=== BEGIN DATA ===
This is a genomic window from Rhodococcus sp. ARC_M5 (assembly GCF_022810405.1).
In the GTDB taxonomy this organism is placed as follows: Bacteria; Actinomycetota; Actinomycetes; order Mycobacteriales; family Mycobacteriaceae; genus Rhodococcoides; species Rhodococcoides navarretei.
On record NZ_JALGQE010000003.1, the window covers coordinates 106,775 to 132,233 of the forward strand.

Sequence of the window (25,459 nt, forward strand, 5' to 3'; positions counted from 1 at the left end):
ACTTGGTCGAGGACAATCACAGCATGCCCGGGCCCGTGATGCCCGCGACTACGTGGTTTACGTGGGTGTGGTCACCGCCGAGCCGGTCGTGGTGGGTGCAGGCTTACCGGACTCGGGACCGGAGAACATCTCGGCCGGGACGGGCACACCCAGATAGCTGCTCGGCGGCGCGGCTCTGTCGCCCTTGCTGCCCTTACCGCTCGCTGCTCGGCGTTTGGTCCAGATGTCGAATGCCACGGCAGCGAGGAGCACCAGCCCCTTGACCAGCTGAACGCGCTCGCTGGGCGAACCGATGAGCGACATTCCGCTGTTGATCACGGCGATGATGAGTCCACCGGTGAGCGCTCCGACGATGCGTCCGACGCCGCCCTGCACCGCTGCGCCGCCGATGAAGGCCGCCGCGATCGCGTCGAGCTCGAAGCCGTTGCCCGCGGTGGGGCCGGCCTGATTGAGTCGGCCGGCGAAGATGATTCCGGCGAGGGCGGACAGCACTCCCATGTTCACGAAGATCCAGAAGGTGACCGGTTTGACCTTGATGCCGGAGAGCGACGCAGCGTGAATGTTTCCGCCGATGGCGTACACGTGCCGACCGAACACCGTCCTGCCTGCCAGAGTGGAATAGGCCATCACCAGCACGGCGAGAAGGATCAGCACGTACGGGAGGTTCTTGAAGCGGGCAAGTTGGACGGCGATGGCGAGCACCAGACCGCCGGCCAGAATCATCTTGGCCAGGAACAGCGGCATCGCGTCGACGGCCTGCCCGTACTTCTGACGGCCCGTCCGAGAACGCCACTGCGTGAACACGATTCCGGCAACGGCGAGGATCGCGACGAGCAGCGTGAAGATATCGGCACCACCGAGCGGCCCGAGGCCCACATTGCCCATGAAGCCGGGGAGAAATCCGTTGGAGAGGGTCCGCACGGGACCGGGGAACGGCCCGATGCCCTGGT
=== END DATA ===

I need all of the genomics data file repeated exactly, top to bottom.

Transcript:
This is a genomic window from Rhodococcus sp. ARC_M5 (assembly GCF_022810405.1).
In the GTDB taxonomy this organism is placed as follows: Bacteria; Actinomycetota; Actinomycetes; order Mycobacteriales; family Mycobacteriaceae; genus Rhodococcoides; species Rhodococcoides navarretei.
On record NZ_JALGQE010000003.1, the window covers coordinates 106,775 to 132,233 of the forward strand.

Sequence of the window (25,459 nt, forward strand, 5' to 3'; positions counted from 1 at the left end):
ACTTGGTCGAGGACAATCACAGCATGCCCGGGCCCGTGATGCCCGCGACTACGTGGTTTACGTGGGTGTGGTCACCGCCGAGCCGGTCGTGGTGGGTGCAGGCTTACCGGACTCGGGACCGGAGAACATCTCGGCCGGGACGGGCACACCCAGATAGCTGCTCGGCGGCGCGGCTCTGTCGCCCTTGCTGCCCTTACCGCTCGCTGCTCGGCGTTTGGTCCAGATGTCGAATGCCACGGCAGCGAGGAGCACCAGCCCCTTGACCAGCTGAACGCGCTCGCTGGGCGAACCGATGAGCGACATTCCGCTGTTGATCACGGCGATGATGAGTCCACCGGTGAGCGCTCCGACGATGCGTCCGACGCCGCCCTGCACCGCTGCGCCGCCGATGAAGGCCGCCGCGATCGCGTCGAGCTCGAAGCCGTTGCCCGCGGTGGGGCCGGCCTGATTGAGTCGGCCGGCGAAGATGATTCCGGCGAGGGCGGACAGCACTCCCATGTTCACGAAGATCCAGAAGGTGACCGGTTTGACCTTGATGCCGGAGAGCGACGCAGCGTGAATGTTTCCGCCGATGGCGTACACGTGCCGACCGAACACCGTCCTGCCTGCCAGAGTGGAATAGGCCATCACCAGCACGGCGAGAAGGATCAGCACGTACGGGAGGTTCTTGAAGCGGGCAAGTTGGACGGCGATGGCGAGCACCAGACCGCCGGCCAGAATCATCTTGGCCAGGAACAGCGGCATCGCGTCGACGGCCTGCCCGTACTTCTGACGGCCCGTCCGAGAACGCCACTGCGTGAACACGATTCCGGCAACGGCGAGGATCGCGACGAGCAGCGTGAAGATATCGGCACCACCGAGCGGCCCGAGGCCCACATTGCCCATGAAGCCGGGGAGAAATCCGTTGGAGAGGGTCCGCACGGGACCGGGGAACGGCCCGATGCCCTGGT